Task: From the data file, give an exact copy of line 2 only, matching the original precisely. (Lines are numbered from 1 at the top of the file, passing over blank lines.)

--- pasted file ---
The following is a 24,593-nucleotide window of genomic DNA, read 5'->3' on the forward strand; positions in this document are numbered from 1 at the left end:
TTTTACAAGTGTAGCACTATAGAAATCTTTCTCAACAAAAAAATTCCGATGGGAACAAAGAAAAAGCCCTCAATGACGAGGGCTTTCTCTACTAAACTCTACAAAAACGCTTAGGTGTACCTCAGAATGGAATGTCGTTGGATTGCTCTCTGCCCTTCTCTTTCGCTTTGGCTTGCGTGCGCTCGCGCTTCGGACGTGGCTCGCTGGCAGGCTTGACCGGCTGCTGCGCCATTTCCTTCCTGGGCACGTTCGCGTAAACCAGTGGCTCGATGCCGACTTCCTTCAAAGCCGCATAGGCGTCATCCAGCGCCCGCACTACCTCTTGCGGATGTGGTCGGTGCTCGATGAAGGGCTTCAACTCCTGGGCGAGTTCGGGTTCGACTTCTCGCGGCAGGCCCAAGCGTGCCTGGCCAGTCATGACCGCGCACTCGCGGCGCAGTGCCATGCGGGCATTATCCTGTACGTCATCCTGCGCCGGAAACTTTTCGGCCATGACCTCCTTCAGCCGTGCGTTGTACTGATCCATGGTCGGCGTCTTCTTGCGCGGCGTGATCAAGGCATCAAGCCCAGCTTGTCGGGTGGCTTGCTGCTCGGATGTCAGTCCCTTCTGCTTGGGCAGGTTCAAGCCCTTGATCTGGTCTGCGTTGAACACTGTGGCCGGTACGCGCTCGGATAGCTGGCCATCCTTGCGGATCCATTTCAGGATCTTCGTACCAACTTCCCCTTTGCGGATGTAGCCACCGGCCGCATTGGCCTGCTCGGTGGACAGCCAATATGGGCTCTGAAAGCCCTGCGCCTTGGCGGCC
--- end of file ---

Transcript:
TTTTACAAGTGTAGCACTATAGAAATCTTTCTCAACAAAAAAATTCCGATGGGAACAAAGAAAAAGCCCTCAATGACGAGGGCTTTCTCTACTAAACTCTACAAAAACGCTTAGGTGTACCTCAGAATGGAATGTCGTTGGATTGCTCTCTGCCCTTCTCTTTCGCTTTGGCTTGCGTGCGCTCGCGCTTCGGACGTGGCTCGCTGGCAGGCTTGACCGGCTGCTGCGCCATTTCCTTCCTGGGCACGTTCGCGTAAACCAGTGGCTCGATGCCGACTTCCTTCAAAGCCGCATAGGCGTCATCCAGCGCCCGCACTACCTCTTGCGGATGTGGTCGGTGCTCGATGAAGGGCTTCAACTCCTGGGCGAGTTCGGGTTCGACTTCTCGCGGCAGGCCCAAGCGTGCCTGGCCAGTCATGACCGCGCACTCGCGGCGCAGTGCCATGCGGGCATTATCCTGTACGTCATCCTGCGCCGGAAACTTTTCGGCCATGACCTCCTTCAGCCGTGCGTTGTACTGATCCATGGTCGGCGTCTTCTTGCGCGGCGTGATCAAGGCATCAAGCCCAGCTTGTCGGGTGGCTTGCTGCTCGGATGTCAGTCCCTTCTGCTTGGGCAGGTTCAAGCCCTTGATCTGGTCTGCGTTGAACACTGTGGCCGGTACGCGCTCGGATAGCTGGCCATCCTTGCGGATCCATTTCAGGATCTTCGTACCAACTTCCCCTTTGCGGATGTAGCCACCGGCCGCATTGGCCTGCTCGGTGGACAGCCAATATGGGCTCTGAAAGCCCTGCGCCTTGGCGGCC